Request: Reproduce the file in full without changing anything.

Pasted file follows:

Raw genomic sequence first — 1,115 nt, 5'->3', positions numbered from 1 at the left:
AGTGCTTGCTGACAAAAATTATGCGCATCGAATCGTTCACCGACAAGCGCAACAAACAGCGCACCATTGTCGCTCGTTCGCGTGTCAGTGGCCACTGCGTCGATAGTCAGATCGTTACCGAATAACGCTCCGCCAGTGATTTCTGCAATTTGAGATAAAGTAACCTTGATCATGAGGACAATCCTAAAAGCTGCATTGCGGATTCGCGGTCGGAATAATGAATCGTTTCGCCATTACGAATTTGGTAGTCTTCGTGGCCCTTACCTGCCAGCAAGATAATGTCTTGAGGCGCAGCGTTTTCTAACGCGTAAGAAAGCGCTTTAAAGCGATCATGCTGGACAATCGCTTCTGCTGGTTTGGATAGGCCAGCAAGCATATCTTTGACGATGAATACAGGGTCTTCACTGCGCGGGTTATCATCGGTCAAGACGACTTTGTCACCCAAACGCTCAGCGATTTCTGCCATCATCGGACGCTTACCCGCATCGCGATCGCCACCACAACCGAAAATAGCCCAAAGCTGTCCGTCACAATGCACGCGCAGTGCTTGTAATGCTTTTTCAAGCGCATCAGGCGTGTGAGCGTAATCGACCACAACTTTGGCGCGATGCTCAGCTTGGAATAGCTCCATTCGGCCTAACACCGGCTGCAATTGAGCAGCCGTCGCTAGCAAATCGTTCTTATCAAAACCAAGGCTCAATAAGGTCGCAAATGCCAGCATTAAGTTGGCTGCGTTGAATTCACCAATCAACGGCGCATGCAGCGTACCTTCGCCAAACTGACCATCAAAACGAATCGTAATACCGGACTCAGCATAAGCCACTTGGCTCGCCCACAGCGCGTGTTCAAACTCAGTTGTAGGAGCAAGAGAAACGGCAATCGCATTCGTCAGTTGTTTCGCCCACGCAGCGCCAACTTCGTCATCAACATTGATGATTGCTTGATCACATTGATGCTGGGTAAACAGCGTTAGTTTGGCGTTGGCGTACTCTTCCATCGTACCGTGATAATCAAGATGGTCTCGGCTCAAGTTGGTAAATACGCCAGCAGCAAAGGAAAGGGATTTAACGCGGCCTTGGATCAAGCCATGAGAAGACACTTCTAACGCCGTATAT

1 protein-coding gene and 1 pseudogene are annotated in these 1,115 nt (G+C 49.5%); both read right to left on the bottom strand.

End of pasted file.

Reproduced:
Raw genomic sequence first — 1,115 nt, 5'->3', positions numbered from 1 at the left:
AGTGCTTGCTGACAAAAATTATGCGCATCGAATCGTTCACCGACAAGCGCAACAAACAGCGCACCATTGTCGCTCGTTCGCGTGTCAGTGGCCACTGCGTCGATAGTCAGATCGTTACCGAATAACGCTCCGCCAGTGATTTCTGCAATTTGAGATAAAGTAACCTTGATCATGAGGACAATCCTAAAAGCTGCATTGCGGATTCGCGGTCGGAATAATGAATCGTTTCGCCATTACGAATTTGGTAGTCTTCGTGGCCCTTACCTGCCAGCAAGATAATGTCTTGAGGCGCAGCGTTTTCTAACGCGTAAGAAAGCGCTTTAAAGCGATCATGCTGGACAATCGCTTCTGCTGGTTTGGATAGGCCAGCAAGCATATCTTTGACGATGAATACAGGGTCTTCACTGCGCGGGTTATCATCGGTCAAGACGACTTTGTCACCCAAACGCTCAGCGATTTCTGCCATCATCGGACGCTTACCCGCATCGCGATCGCCACCACAACCGAAAATAGCCCAAAGCTGTCCGTCACAATGCACGCGCAGTGCTTGTAATGCTTTTTCAAGCGCATCAGGCGTGTGAGCGTAATCGACCACAACTTTGGCGCGATGCTCAGCTTGGAATAGCTCCATTCGGCCTAACACCGGCTGCAATTGAGCAGCCGTCGCTAGCAAATCGTTCTTATCAAAACCAAGGCTCAATAAGGTCGCAAATGCCAGCATTAAGTTGGCTGCGTTGAATTCACCAATCAACGGCGCATGCAGCGTACCTTCGCCAAACTGACCATCAAAACGAATCGTAATACCGGACTCAGCATAAGCCACTTGGCTCGCCCACAGCGCGTGTTCAAACTCAGTTGTAGGAGCAAGAGAAACGGCAATCGCATTCGTCAGTTGTTTCGCCCACGCAGCGCCAACTTCGTCATCAACATTGATGATTGCTTGATCACATTGATGCTGGGTAAACAGCGTTAGTTTGGCGTTGGCGTACTCTTCCATCGTACCGTGATAATCAAGATGGTCTCGGCTCAAGTTGGTAAATACGCCAGCAGCAAAGGAAAGGGATTTAACGCGGCCTTGGATCAAGCCATGAGAAGACACTTCTAACGCCGTATAT

1 protein-coding gene and 1 pseudogene are annotated in these 1,115 nt (G+C 49.5%); both read right to left on the bottom strand.